late 14c., "relation of incidents" (true or false), from Old French estoire, estorie "story; chronicle, history" (12c., Modern French histoire), from Latin historia "narrative of past events, account, tale, story," from Greek historia "a learning or knowing by inquiry; an account of one's inquiries, history, record, narrative," from historein "inquire," from histōr "wise man, judge," from PIE *wid-tor-, from root *weid- "to see."
Related to Greek idein "to see," and to eidenai "to know." In Middle English, not differentiated from story (n.1); sense of "narrative record of past events" probably first attested late 15c. Meaning "the recorded events of the past" is from late 15c. As a branch of knowledge, from late 15c. Meaning "a historical play or drama" is from 1590s. Sense of "systematic account (without reference to time) of a set of natural phenomena" (1560s) is now obsolete except in natural history. Meaning "an eventful career, a past worthy of note" (a woman with a history) is from 1852. To make history "be notably engaged in public events" is from 1862.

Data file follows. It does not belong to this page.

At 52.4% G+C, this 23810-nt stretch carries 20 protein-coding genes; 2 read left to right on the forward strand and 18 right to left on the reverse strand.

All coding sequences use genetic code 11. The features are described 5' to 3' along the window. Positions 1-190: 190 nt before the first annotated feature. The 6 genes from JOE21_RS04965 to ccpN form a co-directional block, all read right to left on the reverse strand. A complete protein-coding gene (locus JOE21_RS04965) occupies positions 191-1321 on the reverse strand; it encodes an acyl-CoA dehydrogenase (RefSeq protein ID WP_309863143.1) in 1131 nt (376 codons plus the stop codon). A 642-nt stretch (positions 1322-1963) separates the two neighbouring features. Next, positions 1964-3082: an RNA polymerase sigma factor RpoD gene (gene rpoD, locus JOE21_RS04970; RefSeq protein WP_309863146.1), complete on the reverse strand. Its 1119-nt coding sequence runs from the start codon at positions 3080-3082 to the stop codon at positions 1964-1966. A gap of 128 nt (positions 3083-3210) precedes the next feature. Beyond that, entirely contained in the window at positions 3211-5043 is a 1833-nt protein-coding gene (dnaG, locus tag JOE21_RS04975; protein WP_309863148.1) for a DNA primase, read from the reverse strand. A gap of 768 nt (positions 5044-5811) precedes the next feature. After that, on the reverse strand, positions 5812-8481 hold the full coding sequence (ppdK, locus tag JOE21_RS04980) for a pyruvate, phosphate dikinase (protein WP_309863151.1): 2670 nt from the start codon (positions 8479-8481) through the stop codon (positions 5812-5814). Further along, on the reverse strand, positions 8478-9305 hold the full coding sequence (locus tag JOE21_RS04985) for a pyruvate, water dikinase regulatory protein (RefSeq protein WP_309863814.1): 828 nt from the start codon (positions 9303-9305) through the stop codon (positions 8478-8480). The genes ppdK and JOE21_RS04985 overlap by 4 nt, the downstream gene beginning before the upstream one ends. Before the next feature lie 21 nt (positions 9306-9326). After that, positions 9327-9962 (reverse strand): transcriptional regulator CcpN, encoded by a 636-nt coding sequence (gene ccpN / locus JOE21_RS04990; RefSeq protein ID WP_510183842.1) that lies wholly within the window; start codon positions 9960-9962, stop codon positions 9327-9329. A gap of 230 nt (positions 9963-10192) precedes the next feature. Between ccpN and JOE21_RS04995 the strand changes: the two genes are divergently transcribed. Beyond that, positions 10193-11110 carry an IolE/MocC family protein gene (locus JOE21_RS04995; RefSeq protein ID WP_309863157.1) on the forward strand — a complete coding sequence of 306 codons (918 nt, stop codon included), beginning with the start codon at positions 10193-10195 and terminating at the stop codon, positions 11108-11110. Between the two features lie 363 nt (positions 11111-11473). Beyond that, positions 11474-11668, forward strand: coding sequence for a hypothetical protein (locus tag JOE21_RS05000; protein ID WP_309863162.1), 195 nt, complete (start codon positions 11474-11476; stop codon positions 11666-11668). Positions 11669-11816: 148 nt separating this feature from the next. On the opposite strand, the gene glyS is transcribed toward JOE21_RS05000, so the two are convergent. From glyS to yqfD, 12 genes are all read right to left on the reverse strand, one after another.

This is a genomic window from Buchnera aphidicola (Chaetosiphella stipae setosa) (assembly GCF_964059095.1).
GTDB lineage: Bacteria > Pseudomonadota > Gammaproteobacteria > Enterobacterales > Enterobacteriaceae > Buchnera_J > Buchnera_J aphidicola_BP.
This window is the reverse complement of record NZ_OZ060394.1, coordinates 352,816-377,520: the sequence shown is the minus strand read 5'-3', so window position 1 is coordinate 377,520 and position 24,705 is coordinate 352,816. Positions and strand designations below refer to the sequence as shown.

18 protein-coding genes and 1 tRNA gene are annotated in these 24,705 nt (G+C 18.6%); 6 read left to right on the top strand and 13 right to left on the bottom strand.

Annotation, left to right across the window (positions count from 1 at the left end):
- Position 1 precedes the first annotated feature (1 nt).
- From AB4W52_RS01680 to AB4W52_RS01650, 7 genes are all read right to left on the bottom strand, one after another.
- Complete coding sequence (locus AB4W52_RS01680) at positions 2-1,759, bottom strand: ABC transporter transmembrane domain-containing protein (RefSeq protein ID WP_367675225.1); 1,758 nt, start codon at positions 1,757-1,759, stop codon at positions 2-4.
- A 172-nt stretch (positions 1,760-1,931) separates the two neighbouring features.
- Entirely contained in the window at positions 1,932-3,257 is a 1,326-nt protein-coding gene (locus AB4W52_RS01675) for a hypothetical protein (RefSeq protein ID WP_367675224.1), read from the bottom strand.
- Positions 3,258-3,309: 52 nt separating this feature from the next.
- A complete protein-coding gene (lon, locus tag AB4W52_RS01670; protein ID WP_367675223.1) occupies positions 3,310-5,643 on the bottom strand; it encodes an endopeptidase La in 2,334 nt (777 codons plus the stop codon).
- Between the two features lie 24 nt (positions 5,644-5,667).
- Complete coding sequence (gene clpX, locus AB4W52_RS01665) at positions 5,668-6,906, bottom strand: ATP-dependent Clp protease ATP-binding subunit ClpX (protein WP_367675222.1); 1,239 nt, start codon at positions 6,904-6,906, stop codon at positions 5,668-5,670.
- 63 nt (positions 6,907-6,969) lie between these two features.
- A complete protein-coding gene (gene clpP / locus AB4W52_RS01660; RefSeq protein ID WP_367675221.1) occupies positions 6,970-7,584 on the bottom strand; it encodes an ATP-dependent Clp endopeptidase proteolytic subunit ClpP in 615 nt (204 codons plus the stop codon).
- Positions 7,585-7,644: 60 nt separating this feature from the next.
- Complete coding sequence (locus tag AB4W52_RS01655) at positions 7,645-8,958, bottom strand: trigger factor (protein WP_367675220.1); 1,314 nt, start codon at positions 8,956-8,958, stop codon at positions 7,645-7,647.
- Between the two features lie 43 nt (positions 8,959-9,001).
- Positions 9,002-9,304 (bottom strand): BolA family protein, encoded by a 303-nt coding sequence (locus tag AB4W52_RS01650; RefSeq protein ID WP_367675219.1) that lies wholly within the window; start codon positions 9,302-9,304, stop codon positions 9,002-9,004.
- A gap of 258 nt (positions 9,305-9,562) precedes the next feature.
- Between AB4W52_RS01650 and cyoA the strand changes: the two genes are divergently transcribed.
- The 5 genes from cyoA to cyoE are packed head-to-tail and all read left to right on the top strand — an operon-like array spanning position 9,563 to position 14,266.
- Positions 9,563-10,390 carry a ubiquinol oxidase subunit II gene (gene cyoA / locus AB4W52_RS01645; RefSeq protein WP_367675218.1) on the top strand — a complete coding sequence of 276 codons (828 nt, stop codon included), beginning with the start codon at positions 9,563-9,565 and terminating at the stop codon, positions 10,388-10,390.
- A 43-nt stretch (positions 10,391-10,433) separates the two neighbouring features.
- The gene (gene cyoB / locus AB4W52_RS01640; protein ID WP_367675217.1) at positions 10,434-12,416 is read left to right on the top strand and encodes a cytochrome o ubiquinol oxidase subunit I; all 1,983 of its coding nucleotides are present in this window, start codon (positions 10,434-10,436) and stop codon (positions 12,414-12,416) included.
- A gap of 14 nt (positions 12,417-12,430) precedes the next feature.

History is the interpretation of the significance that the past has for us. [Johan Huizinga, "The Task of the Cultural Historian"]
History is more or less bunk [Henry Ford, "Chicago Tribune," May 25, 1916]
One difference between history and imaginative literature ... is that history neither anticipates nor satisfies our curiosity, whereas literature does. [Guy Davenport, "Wheel Ruts," 1996]